Adopt a Healthy Diet This Year

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Adopt a Healthy Diet This Year

Adopt a healthy diet in 2018. If you’re like most of us, in past years you’ve resolved to lose weight and tried one or more quick weight loss diets. And you may have even stuck with the new regime long enough to ditch some weight. But ultimately, the weight came back on and you got discouraged.

 

A Healthy Diet May Be Avoiding a Diet Altogether

 

 

So what diet will you choose in 2018? Weight Watchers? Paleo? Jenny Craig? Low-carb?
Some nutritionists say rather than jumping on the latest diet bandwagon or trend, it’s time to consider embracing a “non-diet diet.” The concept is that you take a look at your current eating habits and develop a sustainable plan to change them for the better. The weight will slowly come off, and better yet, will stay off.

 

Brooke Alpert, M.S., R.D., C.D.N., a nationally recognized nutrition expert and author explains: “A non-diet diet is for anyone who has ever said ‘The diet starts Monday.’ It’s a lifestyle approach to healthy eating.”

 

 

Why a Traditional Diet is Not a Healthy Diet

 

 

A typical calorie deprivation diet is not a healthy diet. It’s just a shortcut to eliminate calories temporarily until a weight goal is reached. No dieter truly believes that he or she will stick to the strict weight loss diet indefinitely. Instead, it is a short-term means to an end.

 

There are two ways to describe why a traditional diet is not a healthy diet.

 

The Problem With Diets Is That They Have An “Expiration Date.

 

Alpert offers this advice:
• “Whether it’s one day, 10 days, 30 days or 45 days — with an end date, you are setting yourself up for failure and for the never-ending yo-yo dieting cycle.”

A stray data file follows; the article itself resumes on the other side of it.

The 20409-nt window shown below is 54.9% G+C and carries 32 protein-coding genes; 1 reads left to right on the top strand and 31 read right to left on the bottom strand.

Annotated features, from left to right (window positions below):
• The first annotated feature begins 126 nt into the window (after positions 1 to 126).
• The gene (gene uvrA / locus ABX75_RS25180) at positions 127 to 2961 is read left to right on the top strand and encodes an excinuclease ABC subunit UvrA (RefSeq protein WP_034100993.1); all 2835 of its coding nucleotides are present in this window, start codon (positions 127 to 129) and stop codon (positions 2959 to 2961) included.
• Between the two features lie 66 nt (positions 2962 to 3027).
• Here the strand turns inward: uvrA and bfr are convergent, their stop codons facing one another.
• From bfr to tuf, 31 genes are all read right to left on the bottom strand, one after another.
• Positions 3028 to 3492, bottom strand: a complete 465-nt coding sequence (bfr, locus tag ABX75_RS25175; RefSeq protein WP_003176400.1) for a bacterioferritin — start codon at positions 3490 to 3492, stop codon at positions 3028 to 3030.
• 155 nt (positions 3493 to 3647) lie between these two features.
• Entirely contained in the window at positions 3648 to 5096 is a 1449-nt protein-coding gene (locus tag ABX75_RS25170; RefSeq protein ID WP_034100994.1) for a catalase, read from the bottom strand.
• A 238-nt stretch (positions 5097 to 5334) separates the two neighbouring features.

• For example, if you’ve been forbidden from eating bread, “even a stale bread basket looks amazing.” And once you’ve been deprived of the foods you love, you are more susceptible to binging and eventually regaining the weight you’ve lost — plus a few pounds.

• “When you put food on a pedestal, and only focus on willpower to avoid your favorite foods, you create an unhealthy relationship with food and are more likely to overeat.”

 

 

A Diet Is A “Temporary Reprieve” From The Real World.

 

 

The way I like to explain why a diet is not a healthy diet in the long run is that a typical calorie deprivation diet is just a temporary reprieve from the real world. What I mean by that is that for a measured amount of time we allow someone else, the diet designer, to tell us what to put in our mouths. We are willing to give up all control over our food choices because we’re desperate to lose weight. And the faster we can get back into our “skinny clothes” the better.

 

Of course, the problem is that in time, perhaps days or weeks, we want regain to take back control over our food choices. So, we ditch the diet and go back to the same bad eating habits that caused us to gain weight.

 

 

The Elements of a Healthy Diet

 

This year adopt a healthy diet instead of wasting your time and willpower on a deprivation diet. Here’s how to get to a healthy diet:

 

A Healthy Diet Avoids Strict Rules

 

A healthy diet is one that doesn’t come with a list of “can’t haves” and strict rules.